A colonoscopy including polyp removal — the most common method of colon cancer screening — can reduce the risk of dying from colon cancer by more than 90%. At Long Island Gastroenterology Specialists, with offices in North Wantagh, South Wantagh, and Garden City, New York, expert gastroenterologists work as a team to provide convenient colon cancer screening. This testing can save your life, so if you’re over 50 or have a family history of colon cancer, call the office nearest to you or click the provided link to schedule your colonoscopy now.
Colon cancer screening is testing that checks for cancer or potentially precancerous growths (polyps) in your large intestine. There are several types of colon cancer screening, including:
Colonoscopy is the most thorough way to check for colon cancer and precancerous polyps. In this test, your provider uses a thin tube with a tiny video camera to evaluate your intestines from the inside. They can also remove any polyps they discover immediately during a colonoscopy.
A sigmoidoscopy is similar to a colonoscopy, but it checks only the lower one-third of your large intestine. It covers less territory than a colonoscopy and may therefore not discover cancers in the higher part of the large intestine.
A stool test checks for blood in your stool, which can occur when you have precancerous polyps. There are three types of stool tests, including the fecal occult blood test, fecal immunochemical test, and stool DNA test.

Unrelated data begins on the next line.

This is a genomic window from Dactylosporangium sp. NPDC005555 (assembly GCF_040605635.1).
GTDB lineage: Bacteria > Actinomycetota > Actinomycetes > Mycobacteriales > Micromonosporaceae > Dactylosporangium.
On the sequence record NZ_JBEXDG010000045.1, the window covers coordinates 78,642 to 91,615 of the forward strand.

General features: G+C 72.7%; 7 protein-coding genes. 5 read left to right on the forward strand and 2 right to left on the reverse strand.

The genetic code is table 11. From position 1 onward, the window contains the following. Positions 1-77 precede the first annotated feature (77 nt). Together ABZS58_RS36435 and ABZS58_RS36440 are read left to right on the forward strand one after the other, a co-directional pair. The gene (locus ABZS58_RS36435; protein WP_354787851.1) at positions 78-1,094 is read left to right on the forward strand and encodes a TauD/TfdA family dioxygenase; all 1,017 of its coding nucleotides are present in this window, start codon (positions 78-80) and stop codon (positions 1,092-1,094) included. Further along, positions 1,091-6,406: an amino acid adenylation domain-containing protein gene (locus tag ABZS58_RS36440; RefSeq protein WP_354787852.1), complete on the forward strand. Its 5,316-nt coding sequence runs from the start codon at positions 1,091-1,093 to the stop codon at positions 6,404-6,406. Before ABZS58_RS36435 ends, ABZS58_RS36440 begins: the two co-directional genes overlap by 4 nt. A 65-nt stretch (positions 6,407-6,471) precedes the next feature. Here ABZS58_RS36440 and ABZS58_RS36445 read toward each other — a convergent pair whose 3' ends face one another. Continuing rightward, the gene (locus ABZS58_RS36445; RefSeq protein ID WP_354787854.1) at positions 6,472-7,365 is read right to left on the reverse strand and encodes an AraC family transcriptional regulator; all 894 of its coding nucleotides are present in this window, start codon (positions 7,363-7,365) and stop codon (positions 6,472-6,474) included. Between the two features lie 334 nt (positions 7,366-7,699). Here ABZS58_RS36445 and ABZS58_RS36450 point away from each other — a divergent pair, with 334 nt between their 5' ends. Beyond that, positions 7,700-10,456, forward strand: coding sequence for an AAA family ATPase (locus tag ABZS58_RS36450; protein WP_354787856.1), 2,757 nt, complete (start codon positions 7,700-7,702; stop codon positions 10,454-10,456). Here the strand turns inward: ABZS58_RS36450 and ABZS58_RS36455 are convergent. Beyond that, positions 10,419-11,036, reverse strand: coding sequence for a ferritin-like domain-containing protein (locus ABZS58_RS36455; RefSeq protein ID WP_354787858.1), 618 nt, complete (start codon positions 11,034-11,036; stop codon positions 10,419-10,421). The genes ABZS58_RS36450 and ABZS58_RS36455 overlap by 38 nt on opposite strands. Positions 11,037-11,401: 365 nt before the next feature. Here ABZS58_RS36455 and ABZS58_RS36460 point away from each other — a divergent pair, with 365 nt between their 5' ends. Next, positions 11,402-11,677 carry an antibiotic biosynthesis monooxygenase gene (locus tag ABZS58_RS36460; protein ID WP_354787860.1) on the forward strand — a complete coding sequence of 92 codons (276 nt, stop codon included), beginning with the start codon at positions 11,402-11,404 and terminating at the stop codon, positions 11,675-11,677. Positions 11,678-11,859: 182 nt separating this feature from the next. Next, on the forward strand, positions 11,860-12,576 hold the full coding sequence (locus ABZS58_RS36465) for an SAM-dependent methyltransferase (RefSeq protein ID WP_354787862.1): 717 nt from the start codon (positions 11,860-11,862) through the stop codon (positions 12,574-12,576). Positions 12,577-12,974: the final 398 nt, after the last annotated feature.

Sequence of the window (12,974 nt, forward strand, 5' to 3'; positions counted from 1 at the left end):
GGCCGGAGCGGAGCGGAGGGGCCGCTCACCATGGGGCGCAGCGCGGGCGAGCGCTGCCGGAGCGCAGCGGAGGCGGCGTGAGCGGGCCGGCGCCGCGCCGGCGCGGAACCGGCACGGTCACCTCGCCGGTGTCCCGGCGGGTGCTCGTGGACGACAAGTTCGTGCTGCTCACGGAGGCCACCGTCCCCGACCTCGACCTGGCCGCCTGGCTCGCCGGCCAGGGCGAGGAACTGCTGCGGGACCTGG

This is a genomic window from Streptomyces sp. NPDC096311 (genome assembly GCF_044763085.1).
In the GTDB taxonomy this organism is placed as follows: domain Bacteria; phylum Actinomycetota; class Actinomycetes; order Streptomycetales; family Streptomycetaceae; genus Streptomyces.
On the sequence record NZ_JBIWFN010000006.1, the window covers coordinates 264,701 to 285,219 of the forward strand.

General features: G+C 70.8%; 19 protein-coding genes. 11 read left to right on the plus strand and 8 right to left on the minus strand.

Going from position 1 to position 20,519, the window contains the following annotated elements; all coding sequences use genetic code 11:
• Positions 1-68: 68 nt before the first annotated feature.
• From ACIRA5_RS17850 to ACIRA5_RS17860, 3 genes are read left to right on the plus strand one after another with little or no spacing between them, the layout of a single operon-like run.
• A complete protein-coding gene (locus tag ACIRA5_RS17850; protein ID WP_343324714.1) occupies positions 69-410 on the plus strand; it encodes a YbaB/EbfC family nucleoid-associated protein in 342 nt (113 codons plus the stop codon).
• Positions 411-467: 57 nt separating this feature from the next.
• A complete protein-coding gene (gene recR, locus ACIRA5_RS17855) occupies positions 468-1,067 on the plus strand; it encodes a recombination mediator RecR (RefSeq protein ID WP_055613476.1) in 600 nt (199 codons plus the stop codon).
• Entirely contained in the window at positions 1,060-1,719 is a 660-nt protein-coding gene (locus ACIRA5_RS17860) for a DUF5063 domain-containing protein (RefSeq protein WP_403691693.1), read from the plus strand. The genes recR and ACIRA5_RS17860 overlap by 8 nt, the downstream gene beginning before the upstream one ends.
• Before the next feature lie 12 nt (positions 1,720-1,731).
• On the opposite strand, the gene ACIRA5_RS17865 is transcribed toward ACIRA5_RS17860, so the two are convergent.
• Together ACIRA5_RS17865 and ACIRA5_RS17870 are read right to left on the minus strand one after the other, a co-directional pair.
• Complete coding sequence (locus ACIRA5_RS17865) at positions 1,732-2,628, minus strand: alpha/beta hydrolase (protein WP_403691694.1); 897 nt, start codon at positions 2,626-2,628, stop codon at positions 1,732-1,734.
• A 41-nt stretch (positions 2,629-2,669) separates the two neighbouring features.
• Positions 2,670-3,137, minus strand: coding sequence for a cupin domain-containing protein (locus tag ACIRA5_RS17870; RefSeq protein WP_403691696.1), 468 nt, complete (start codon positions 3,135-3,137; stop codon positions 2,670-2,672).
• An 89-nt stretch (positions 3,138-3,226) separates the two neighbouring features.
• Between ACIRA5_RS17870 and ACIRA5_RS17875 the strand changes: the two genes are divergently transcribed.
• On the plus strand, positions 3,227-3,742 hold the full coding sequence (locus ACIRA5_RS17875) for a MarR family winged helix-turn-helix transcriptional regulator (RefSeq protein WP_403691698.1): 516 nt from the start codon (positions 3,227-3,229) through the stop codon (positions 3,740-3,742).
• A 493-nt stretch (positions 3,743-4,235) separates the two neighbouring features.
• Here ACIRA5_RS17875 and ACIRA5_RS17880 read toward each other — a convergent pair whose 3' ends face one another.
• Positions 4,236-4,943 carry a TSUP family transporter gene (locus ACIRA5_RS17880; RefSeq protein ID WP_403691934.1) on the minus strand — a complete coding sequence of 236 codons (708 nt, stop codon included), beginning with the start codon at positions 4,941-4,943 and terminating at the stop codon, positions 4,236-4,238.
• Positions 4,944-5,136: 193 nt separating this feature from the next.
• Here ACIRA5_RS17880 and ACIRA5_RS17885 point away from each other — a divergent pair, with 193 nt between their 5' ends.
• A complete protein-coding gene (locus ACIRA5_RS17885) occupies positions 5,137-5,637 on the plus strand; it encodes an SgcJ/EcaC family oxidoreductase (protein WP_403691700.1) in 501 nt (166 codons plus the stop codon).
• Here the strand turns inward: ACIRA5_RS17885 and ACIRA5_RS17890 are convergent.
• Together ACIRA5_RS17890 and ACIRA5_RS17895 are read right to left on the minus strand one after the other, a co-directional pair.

Most people need a colonoscopy for colon cancer screening because it’s the most comprehensive test available. But some people are candidates for other screening methods, so your Long Island Gastroenterology Specialists doctor can determine which test is right for you based on your risk factors and individual needs.
All adults over age 50 need colon cancer screening. If you have certain risk factors, you may need to start screening in your 30s or 40s. Colon cancer risk factors include:
Your Long Island Gastroenterology Specialists doctor can evaluate your risk factors and determine the right time to start testing.
Preparation for your colon cancer screening depends on which specific test you’re having. Most people have colonoscopy, which requires complete colon cleansing prior to the procedure. You receive complete instructions at least a week ahead of your colonoscopy, and your prep can start at that time.
Most of the earlier prep involves discontinuing or altering certain medications and supplements and avoiding nuts and seeds. One day before your colonoscopy, you start a clear-liquid diet and use laxatives according to the bowel prep instructions.
On the day of your colonoscopy, you fast (no liquids or food) and take medications according to your doctor’s directions.
Colon cancer screening can protect you and even save your life. To schedule your screening, call the nearest Long Island Gastroenterology Specialists office or click the scheduling tool now.